It’s hard for me to answer the question of whether I liked the plot or not; honestly, I have a feeling it doesn’t even matter. Moreover, it is not too important for me to try to answer that question. This is an unusual book; everything you read is so special, so wonderful that it makes irrelevant what happens in the book. Just reading this book is a reminder not only of the deep pleasure of reading, but of the intense pleasure of daydreaming without limits. When was the last time you did it, truly dedicated and committed to do it, and enjoyed it?

Do you know what taste, smell, texture, color, tone stories can be? When was the last time someone asked you an amazing, weird, strange question, one that seems to make no sense, but at the same time makes perfect sense? (Is this one of those?) When did the search for answers, at least in your own soul and in your own head, excite, occupy, and delight you?

But who has time for stories, when reality pulls us so roughly towards itself… But the merging of reality and fiction (even fantasy) is not only necessary, but in fact inevitable. Isn’t reality just a kind of story? Just one interpretation of what is happening to us? Just one possible reconstruction of everything that surrounds us and what we perceive? Just one story composed not of all available truths, but only of those we notice, which we choose and which we mount, the best we know and guided by some of our mysterious motives, into something we call reality?

This book is much more than a book; this story is much more than a story. Although I started it the way I learned to start stories, armed with adopted expectations towards the beginning, unfolding and ending, it quickly became clear to me that I really didn’t care how the story ends and why it leads me where it leads me. I just wanted it to last as long as possible, to never stop changing and reshaping into something never experienced before, to never stop opening up and – and to never have to be banished from this world of perpetual, melting discoveries, adventures and amazement.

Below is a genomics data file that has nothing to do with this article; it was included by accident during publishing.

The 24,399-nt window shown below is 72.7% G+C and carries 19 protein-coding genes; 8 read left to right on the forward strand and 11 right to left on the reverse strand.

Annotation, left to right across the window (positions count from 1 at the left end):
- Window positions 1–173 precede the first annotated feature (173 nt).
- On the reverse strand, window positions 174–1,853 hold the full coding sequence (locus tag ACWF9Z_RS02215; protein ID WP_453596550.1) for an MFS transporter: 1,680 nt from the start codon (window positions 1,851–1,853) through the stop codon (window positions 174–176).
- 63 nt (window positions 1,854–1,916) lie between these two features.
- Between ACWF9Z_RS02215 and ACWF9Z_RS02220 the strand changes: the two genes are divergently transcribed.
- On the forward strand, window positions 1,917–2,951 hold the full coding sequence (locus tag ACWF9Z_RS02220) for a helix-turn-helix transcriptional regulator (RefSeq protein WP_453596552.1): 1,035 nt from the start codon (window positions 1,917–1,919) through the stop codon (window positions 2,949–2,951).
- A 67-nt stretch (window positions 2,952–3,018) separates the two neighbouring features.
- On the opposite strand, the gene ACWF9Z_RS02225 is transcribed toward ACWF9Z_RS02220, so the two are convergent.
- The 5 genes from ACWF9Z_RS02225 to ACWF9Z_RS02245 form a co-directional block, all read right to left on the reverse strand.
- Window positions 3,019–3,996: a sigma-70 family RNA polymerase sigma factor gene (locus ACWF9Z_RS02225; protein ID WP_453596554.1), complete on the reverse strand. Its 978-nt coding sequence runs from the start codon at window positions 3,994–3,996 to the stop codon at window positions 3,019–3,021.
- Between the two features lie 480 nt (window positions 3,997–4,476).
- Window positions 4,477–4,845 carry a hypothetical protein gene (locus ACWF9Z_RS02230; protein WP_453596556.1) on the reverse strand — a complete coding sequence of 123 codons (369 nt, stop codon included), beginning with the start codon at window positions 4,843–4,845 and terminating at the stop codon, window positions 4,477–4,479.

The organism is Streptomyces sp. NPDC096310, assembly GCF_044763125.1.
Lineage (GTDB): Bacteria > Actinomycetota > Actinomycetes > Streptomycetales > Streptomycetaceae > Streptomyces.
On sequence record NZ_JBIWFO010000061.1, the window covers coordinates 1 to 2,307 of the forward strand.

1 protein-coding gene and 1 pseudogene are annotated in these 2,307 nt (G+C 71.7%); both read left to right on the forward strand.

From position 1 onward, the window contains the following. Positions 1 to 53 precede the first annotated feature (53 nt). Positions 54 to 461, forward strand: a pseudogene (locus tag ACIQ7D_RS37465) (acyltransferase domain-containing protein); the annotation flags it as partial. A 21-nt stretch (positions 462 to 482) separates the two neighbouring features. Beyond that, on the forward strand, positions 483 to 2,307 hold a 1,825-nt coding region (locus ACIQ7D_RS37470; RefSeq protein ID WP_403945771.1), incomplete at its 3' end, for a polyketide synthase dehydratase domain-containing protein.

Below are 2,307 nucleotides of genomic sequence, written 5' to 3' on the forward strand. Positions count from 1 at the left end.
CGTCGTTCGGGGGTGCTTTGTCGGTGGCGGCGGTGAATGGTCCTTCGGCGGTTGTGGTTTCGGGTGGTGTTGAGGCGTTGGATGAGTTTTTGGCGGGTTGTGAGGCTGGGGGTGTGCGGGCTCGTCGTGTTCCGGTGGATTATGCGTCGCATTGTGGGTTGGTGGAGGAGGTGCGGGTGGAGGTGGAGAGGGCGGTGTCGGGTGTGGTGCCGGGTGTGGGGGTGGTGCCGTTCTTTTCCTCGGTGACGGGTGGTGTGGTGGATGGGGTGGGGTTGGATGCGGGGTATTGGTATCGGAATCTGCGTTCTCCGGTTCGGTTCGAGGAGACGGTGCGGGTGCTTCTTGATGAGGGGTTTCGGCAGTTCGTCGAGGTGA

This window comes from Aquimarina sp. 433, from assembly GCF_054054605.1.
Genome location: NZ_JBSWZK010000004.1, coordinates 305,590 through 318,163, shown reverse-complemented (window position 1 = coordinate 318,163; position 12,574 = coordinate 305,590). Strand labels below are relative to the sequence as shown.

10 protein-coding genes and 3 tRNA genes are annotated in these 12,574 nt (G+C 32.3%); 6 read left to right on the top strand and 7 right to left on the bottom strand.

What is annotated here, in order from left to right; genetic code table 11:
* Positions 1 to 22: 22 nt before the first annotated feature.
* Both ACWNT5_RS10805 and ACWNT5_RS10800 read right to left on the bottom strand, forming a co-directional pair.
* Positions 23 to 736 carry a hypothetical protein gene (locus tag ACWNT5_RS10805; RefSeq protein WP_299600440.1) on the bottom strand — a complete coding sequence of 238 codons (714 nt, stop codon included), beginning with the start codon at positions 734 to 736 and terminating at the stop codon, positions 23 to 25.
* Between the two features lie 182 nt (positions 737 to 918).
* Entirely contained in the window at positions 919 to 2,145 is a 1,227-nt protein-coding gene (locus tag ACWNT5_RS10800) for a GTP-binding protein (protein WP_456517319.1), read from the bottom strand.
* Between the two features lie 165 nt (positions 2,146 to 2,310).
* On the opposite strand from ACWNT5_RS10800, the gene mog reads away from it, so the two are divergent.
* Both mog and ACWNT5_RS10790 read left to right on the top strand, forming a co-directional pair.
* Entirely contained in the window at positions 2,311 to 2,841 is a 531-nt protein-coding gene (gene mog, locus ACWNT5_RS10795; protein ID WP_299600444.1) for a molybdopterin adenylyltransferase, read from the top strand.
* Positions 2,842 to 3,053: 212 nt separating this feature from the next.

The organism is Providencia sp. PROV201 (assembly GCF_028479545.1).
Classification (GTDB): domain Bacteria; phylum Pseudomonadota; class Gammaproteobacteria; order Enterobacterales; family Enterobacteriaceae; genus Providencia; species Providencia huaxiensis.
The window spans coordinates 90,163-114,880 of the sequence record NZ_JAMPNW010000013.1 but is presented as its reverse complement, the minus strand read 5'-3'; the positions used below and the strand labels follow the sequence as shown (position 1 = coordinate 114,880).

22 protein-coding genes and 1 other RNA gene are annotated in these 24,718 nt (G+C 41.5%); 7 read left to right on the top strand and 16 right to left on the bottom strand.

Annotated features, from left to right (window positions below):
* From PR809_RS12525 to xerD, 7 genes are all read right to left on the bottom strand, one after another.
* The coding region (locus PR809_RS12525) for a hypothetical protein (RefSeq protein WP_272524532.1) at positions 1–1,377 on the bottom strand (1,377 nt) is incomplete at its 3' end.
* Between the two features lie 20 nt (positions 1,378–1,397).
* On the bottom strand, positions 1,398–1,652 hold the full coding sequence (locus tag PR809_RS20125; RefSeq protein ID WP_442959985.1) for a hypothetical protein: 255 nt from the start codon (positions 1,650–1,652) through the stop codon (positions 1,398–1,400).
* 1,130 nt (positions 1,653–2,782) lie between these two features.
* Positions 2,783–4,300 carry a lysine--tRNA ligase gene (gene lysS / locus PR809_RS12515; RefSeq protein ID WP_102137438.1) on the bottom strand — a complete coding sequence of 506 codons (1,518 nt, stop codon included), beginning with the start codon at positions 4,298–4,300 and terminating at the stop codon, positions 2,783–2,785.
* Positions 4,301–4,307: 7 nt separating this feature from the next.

As some respected critics like to say about certain books – this is a triumph of the imagination. And I cannot convey to you in words with what zeal in my heart I recommend it to you. Of course, if you love the unbridled strangeness of stories and their ability to lead us where we would never set foot alone… But when a story without question kicks us out somewhere and lets us manage as we know and can, we return stunned and forever changed. And grateful. Believing in the magic of stories that were once reserved only for children.

13 thoughts on “THE STARLESS SEA by Erin Morgenstern”

  1. I can’t get over how wonderfully you described this book! I keep telling people it’s like if bedtime stories met Inception.. and I know that’s still not quite right! It’s one of my favorite books of all time though, that’s for sure. I got to listen to the audiobook and it was brilliantly narrated! Love this so much!

    Liked by 1 person

  2. I’ve heard a lot about this book but this is definitely the best review of it I’ve heard. I’d been intrigued before but now definitely planning to pick it up. It sounds like an incredible journey. Great review!

    Liked by 1 person

  3. Ooo this sounds excellent!!! Can’t beat a book about books and libraries. Really lovely review!! Xxx

    Beth/imlockeddownwithmybookshelf.blogspot.com

    Liked by 1 person

  4. This sounds like an anime I like very much called Fushigi Yuugi, it is about a girl who is transported to a story. And she finds love.

    Liked by 1 person

  5. What a fascinating tale to share and especially that the kid who found the book was the same kid in the story. I like surprises like that in fictional stories.

    Like